However, Freire’s “narrative” is no longer even in the hands of teachers, who might at least have some understanding of content relevant to students. Instead with the rise of test-based approach to education, forced through with No Child Left Behind, Race to the Top, Common Core, and numerous ramped-up state tests, nameless corporate and federal employees now tie teachers and students’ success to the production of higher test scores. Thus, today’s cutting-edge education reform movement has brought this “banking concept of education” back into vogue, demanding “objective measures” and “accountability” through constant standardized testing.
The idea that new teachers should be imported from halfway around the world for yearlong stints, knowing no background about the communities they are entering and the content relevant to them, is only justified if the teacher is reduced to an instrument of standardized information transmission. And if teachers are just such instruments, why not search the global market for the cheapest, most malleable ones possible?
As Books and de Villiers point out, many recruiters’ advertisements reflect this logic: “Only two [recruiters’] websites apprise teachers of the socio-economic, racial, ethnic, and religious diversity in many U.S. schools. Only five include useful educational links, and only three provide information about school-based mentoring.” So for corporate recruiters and their district clients, finding the right match for a school is not about teacher quality or experience, but rather cost and expendability.
The phenomenon of teacher trafficking, then, doesn’t rest entirely on recruiters’ mercenary tendencies or districts’ drive to cheapen their labor. It also rests on the larger neoliberal conception of workers. In this case, teachers become moveable parts, switched out in accordance with the iron laws of supply and demand in order to more efficiently output successful test scores, whose value comes to represent students themselves.
Colonialism in the classroom
The American importation of Filipino teachers, as well as educators from other countries, has consequences beyond the United States, too. According to Books and de Villiers, several recruiting agencies only seek out teachers in the Philippines because its high poverty rates and supply of quality teachers make it, as one journalist from the Baltimore Sun put it, “fertile ground for recruits.” Meanwhile, the nation has an estimated shortage of 16,000 educators and the highest student-teacher ratio in Asia at 45:1.
As one Filipino union leader told the American Federation of Teachers, “To accommodate the students, most public schools schedule two, three and sometimes even four shifts within the entire day, with 70 to 80 students packed in a room. Usually, the first class starts as early as 6:00 a.m. to accommodate the other sessions.” And as American corporate forces have exploited the Philippines for its best teachers, pushed across the world by the beck and call of the market, agents of the nonprofit world have taken it upon themselves to send American substitutes in their place.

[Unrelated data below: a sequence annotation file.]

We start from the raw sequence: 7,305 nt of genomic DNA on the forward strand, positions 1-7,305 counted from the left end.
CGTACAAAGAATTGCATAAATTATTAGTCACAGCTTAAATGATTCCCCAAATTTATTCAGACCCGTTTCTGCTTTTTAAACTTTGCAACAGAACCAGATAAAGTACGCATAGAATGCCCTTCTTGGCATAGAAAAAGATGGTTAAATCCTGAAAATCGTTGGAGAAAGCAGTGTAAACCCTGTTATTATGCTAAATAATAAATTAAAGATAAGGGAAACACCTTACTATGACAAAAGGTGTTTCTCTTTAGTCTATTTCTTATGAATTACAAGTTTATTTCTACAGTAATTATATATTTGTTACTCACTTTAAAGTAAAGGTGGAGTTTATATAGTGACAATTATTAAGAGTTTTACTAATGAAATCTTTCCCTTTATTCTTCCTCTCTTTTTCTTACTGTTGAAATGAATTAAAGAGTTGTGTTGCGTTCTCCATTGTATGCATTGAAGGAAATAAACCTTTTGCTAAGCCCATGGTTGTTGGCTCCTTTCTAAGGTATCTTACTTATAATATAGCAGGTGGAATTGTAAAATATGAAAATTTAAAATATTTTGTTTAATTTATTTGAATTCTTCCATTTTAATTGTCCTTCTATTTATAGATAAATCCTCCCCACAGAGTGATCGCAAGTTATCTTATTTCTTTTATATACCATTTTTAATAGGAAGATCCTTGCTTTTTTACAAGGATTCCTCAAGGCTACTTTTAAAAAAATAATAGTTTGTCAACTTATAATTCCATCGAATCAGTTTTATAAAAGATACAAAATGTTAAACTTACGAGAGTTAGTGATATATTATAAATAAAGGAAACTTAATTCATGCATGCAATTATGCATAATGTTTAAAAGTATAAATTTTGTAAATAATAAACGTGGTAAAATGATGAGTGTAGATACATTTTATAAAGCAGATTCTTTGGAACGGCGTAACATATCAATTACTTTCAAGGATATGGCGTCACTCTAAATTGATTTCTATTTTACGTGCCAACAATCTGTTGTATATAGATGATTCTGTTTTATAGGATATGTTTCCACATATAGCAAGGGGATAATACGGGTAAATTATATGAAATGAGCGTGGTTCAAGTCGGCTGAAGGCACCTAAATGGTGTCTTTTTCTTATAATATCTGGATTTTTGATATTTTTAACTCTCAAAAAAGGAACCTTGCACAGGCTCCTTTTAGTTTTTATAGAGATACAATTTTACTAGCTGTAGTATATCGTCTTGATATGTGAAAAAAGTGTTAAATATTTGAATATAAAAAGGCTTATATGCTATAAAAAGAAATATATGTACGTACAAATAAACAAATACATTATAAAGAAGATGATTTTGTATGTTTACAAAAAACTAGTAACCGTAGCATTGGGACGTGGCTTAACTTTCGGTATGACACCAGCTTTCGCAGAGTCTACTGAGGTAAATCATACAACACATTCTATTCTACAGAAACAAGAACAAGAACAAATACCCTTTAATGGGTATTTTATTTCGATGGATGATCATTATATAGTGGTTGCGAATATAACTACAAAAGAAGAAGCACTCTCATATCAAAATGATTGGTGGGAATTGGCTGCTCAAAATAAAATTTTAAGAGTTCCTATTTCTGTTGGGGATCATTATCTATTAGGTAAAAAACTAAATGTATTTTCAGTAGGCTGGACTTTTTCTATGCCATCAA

Launched last year, Teach for the Philippines presents itself as “the solution” to this lack of quality teachers in the country — a claim similar to those of its U.S. parent organization, Teach for America, a behemoth nonprofit that each year recruits thousands of idealistic college graduates to become (and often replace) teachers in low-income communities after a five-week training camp.
The Teach for Philippines promo video begins with black and white shots of multitudes of young Filipino schoolchildren packed into crowded classrooms, bored and on the verge of tears. A cover version of a Killers song proclaims, “When there’s nowhere else to run … If you can hold on, hold on” as the video shifts to the students’ inevitable fates: scenes of tattooed gang kids smoking, an isolated girl and even a desperate man behind bars. In the midst of this grotesquely Orientalizing imagery, text declares, “Our Country Needs Guidance,” “Our Country Needs Inspiration,” and finally “Our Country Needs Teachers.”
Teach for the Philippines recruits young Filipinos both domestically and internationally, with special outreach to Filipino Americans. Though still in its start-up phase, with only 53 teachers in 10 schools, the program presents a disturbing vision for the future of teaching in the context of a global workforce. While the Filipino teachers imported to America are not necessarily ideal fits, given their inability to remain as long-term contributors to a school community, at least they are for the most part trained, experienced instructors. Within the Teach for the Philippines paradigm, however, Filipino students, robbed of their best instructors, are forced to study under recruits, who may lack a strong understanding of the communities they are joining and have often have never even had any actual classroom experience.
But Teach For the Philippines is just one growing arm of Teach for America’s global empire, now spanning the world sites in 33 countries and enjoying millions in support from neoliberal power players like Visa and even the World Bank. So while austerity-mode Western nations may seek to cut costs by employing no-benefits guest workers, countries such as the Philippines will be forced by the unbending logic of the market to plead for international charity — summer camp volunteers looking to “give” two years of their lives to really make a difference.
In the Pedagogy of the Oppressed, Freire argues, “It is to the reality that mediates men, and to the perception of that reality held by educators and people, that we must go to find the program content of education.” But for such a reality to be approached, teachers and communities must have the opportunity to grow together, to listen to each other, and to understand the reality that they seek to transform. By pushing teachers into a globalized pool of low-wage temp workers, teacher trafficking precludes this possibility.